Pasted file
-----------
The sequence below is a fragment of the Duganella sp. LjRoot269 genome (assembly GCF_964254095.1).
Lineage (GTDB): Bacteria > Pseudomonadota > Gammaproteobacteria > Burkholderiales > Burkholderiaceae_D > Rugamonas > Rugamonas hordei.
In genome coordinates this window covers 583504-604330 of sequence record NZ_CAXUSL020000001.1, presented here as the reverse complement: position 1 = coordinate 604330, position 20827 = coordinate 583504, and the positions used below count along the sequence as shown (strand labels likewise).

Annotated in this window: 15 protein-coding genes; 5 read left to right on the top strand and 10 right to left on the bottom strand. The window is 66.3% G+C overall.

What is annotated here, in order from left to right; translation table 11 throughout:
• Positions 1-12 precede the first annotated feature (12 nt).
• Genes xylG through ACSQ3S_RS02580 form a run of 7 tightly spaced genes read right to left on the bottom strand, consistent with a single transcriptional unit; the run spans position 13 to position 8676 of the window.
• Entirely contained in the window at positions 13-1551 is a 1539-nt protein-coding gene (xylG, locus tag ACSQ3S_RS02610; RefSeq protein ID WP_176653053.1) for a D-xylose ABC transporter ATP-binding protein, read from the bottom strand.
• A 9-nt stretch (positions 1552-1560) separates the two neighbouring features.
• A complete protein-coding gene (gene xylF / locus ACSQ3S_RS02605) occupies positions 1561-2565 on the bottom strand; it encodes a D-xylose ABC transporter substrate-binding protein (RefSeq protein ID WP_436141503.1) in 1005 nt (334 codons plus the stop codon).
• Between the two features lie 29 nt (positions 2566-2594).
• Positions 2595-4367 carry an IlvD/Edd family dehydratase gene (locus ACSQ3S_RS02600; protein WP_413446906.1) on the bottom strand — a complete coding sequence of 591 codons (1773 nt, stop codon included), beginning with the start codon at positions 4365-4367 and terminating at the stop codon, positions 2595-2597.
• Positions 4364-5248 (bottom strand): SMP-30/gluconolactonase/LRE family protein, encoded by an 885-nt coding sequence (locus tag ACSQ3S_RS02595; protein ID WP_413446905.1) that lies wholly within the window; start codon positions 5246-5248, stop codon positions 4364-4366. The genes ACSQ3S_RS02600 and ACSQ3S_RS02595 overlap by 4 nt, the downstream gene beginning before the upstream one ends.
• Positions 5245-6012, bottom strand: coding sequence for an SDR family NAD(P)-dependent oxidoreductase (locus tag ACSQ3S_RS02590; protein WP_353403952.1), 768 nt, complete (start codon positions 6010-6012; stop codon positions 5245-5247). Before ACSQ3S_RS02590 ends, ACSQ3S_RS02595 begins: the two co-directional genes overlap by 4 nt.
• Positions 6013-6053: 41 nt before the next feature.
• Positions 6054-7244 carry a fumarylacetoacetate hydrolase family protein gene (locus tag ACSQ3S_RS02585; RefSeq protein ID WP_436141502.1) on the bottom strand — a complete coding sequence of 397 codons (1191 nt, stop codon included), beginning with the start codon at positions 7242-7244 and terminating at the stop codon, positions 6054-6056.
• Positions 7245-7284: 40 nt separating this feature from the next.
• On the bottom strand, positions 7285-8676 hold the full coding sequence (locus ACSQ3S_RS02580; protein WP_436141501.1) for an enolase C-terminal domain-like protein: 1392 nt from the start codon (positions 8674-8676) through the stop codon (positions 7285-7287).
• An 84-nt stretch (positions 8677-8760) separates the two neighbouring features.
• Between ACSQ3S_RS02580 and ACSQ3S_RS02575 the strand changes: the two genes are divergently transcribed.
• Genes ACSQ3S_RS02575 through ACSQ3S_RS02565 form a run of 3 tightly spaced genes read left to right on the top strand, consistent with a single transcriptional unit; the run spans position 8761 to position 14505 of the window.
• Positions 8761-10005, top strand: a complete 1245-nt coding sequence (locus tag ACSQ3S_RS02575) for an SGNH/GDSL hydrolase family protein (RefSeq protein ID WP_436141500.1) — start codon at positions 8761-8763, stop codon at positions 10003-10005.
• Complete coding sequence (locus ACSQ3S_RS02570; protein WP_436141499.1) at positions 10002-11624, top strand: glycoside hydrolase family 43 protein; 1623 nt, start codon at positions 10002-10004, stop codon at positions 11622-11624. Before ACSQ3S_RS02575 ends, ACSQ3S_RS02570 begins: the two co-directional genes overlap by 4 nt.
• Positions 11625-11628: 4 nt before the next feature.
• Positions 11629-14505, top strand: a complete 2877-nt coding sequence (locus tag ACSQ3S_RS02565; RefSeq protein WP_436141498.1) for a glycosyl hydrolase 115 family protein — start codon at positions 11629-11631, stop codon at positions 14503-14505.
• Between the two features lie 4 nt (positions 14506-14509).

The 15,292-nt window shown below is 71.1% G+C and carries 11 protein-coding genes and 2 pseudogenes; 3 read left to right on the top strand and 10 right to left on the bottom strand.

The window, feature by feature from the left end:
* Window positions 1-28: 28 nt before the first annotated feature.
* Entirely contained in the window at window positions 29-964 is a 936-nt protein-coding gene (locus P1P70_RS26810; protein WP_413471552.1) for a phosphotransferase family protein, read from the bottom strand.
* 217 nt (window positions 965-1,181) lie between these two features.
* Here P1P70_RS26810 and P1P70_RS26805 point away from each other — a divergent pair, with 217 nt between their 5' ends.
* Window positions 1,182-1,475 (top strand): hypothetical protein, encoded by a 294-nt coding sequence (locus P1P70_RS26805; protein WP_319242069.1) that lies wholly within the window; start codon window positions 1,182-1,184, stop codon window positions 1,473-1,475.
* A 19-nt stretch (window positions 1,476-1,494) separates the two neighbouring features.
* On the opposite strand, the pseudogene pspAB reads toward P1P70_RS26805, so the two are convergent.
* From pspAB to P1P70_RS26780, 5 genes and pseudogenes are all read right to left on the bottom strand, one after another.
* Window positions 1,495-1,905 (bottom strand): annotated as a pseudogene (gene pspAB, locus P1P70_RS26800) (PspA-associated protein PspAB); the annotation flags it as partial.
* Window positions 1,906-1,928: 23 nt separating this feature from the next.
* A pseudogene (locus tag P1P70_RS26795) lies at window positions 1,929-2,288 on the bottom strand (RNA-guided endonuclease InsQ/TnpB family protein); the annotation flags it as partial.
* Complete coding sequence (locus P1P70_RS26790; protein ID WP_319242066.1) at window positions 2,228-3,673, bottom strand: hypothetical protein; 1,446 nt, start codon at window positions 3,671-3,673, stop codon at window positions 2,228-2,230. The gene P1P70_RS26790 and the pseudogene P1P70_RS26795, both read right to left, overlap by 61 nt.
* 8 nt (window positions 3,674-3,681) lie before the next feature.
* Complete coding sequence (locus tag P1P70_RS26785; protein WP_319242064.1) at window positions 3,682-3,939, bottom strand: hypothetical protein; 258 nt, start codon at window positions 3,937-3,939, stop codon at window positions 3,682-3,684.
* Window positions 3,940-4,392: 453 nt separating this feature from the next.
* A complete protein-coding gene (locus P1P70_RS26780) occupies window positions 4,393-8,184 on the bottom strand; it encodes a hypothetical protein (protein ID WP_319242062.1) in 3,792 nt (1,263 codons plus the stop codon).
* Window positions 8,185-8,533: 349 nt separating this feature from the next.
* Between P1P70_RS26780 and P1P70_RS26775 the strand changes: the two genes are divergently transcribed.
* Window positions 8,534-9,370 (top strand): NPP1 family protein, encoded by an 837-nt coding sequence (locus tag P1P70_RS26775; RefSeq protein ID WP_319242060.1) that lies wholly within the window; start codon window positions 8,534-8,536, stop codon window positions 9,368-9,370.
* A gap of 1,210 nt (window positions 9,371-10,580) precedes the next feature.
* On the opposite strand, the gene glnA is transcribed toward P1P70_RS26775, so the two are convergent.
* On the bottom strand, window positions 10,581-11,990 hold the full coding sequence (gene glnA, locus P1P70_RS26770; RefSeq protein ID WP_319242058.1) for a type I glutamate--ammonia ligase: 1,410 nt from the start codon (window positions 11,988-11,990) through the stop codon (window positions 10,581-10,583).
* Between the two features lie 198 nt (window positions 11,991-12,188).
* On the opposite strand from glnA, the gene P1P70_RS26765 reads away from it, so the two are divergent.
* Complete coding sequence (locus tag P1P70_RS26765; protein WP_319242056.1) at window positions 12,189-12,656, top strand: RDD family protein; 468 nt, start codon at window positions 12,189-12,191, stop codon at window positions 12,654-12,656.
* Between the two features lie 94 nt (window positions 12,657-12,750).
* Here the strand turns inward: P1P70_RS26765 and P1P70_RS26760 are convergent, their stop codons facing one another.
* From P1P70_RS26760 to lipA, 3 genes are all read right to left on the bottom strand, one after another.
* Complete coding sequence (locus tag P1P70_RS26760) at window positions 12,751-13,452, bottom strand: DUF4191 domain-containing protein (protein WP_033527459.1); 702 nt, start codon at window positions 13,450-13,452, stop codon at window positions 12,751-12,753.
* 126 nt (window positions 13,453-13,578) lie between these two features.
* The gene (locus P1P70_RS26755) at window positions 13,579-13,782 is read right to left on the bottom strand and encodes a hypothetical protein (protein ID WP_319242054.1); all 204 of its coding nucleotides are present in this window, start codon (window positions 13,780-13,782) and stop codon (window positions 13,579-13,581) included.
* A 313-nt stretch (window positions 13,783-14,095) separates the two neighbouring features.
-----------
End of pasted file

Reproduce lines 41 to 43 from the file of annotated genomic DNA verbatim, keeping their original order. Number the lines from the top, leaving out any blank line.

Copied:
* 8 nt (window positions 3,674-3,681) lie before the next feature.
* Complete coding sequence (locus tag P1P70_RS26785; protein WP_319242064.1) at window positions 3,682-3,939, bottom strand: hypothetical protein; 258 nt, start codon at window positions 3,937-3,939, stop codon at window positions 3,682-3,684.
* Window positions 3,940-4,392: 453 nt separating this feature from the next.